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How to photograph the mountain gorillas

The visibility of the gorillas will be particularly important if you like photographing wildlife. You’ll probably be desperate to get great photos of this once in a lifetime experience to show family and friends back home.

Diary of a Muzungu's Ultimate Guide to Mountain Gorilla Trekking

Take a deep breath, enjoy the Ultimate Guide to Mountain Gorilla Trekking

In Uganda, it can be difficult to capture good photos under the dark canopy of Bwindi Impenetrable Forest, as the name suggests! If you are very lucky, you may encounter your gorilla family in a clearing.

In Rwanda, the vegetation tends to be more bamboo and short grass, and therefore can make for better photography, although the skies may still be grey overhead.

You will be on the move, so it’s best to get as organised as possible before you start your gorilla trek. If you hire a porter, which is highly recommended, then you can take a fair bit of kit with you.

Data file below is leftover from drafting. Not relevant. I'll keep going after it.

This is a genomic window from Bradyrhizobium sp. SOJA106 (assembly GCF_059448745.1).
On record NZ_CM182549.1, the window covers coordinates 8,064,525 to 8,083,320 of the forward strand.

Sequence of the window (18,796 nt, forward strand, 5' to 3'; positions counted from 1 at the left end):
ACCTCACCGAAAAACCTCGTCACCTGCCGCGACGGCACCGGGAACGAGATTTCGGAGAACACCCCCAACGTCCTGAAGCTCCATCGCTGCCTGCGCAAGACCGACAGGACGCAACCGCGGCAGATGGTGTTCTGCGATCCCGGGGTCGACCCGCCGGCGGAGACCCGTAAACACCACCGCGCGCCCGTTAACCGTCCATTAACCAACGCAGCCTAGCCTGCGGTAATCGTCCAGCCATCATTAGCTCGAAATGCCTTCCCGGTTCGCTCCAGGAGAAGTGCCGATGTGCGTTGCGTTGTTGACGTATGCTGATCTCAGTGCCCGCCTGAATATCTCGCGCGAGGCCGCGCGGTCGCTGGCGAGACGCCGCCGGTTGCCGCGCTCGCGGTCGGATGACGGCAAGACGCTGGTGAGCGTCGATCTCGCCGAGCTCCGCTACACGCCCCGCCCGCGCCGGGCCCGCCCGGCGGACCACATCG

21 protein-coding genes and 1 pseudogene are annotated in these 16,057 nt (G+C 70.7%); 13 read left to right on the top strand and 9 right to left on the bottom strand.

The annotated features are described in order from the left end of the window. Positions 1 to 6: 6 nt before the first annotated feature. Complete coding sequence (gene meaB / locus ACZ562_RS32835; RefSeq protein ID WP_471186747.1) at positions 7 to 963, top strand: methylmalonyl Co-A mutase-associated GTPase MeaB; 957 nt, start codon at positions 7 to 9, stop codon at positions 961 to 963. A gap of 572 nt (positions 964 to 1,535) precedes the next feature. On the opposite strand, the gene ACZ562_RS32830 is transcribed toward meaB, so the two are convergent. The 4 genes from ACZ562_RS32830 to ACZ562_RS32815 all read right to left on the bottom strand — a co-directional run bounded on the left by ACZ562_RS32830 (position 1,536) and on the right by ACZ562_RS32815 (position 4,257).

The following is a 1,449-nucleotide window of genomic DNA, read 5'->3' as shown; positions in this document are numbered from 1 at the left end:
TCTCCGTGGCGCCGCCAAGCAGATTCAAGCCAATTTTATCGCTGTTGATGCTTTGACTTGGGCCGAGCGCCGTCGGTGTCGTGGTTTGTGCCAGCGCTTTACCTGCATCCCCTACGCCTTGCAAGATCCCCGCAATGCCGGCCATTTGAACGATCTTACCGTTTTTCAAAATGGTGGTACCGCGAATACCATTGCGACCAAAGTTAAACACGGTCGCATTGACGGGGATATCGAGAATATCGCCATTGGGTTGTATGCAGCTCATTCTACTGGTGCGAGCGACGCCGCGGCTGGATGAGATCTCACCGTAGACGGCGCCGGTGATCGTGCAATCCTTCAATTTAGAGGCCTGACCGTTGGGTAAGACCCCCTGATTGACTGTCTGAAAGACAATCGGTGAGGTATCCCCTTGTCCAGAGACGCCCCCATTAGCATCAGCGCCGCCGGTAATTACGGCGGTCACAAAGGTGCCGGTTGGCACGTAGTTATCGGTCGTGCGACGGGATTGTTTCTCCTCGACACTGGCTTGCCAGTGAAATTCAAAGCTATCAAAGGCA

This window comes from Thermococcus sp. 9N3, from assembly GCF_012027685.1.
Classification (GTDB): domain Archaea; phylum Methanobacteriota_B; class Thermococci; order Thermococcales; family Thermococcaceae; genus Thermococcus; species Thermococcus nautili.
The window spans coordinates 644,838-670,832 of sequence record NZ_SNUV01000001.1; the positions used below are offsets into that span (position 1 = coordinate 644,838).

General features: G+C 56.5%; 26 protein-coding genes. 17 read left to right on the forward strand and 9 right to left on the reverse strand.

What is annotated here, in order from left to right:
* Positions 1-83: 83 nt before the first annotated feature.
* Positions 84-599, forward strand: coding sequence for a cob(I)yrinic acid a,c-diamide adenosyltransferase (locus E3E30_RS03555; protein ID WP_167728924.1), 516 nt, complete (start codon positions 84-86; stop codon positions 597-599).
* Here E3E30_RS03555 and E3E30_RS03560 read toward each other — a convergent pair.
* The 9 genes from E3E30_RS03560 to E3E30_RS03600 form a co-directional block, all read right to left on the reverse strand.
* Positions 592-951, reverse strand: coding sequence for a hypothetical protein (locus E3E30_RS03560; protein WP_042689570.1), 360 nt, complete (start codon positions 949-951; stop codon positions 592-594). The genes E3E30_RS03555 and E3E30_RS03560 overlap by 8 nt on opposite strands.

Here are a few tips for photographing the gorillas:

  • If you’re taking photos using a standard point-and-shoot camera, then make sure your camera is fully charged.
  • Always take extra memory cards.
  • Remember that flash photography is not allowed when you are with the gorillas. Make sure you have your camera manual with you so you know how to disable the automatic flash and automatic focus light functions.
  • Take fast film (400-1600 ASA) if you have a film camera.
  • Take a zoom lens, wide angle lens and an in-between / fixed focal length lens.
  • It may be tricky to change lenses while the gorillas are moving around so having more than one camera body is ideal.
  • Personal DVD recorders are allowed. It’s fairly easy to shoot videos of the mountain gorillas, as you will be so close to them and they are generally slow movers.
  • Professional filmmakers require permission and need to purchase filming permits in advance from UWA (Uganda) or RDB (Rwanda).
  • Photographs of gorillas in the low light of the forest can appear underexposed. More experienced photographers than me recommend shooting at ISO 1250 or higher in the forest.
  • Keep your camera and/or phone in a waterproof bag (such as a large Ziploc bag). Cue: you’re in the rainforest.

For gorilla trekking stories and Uganda and Rwanda travel advice, click on the hyperlinks in the
 Ultimate Guide to Mountain Gorilla Trekking. Still got a question? Contact the Muzungu.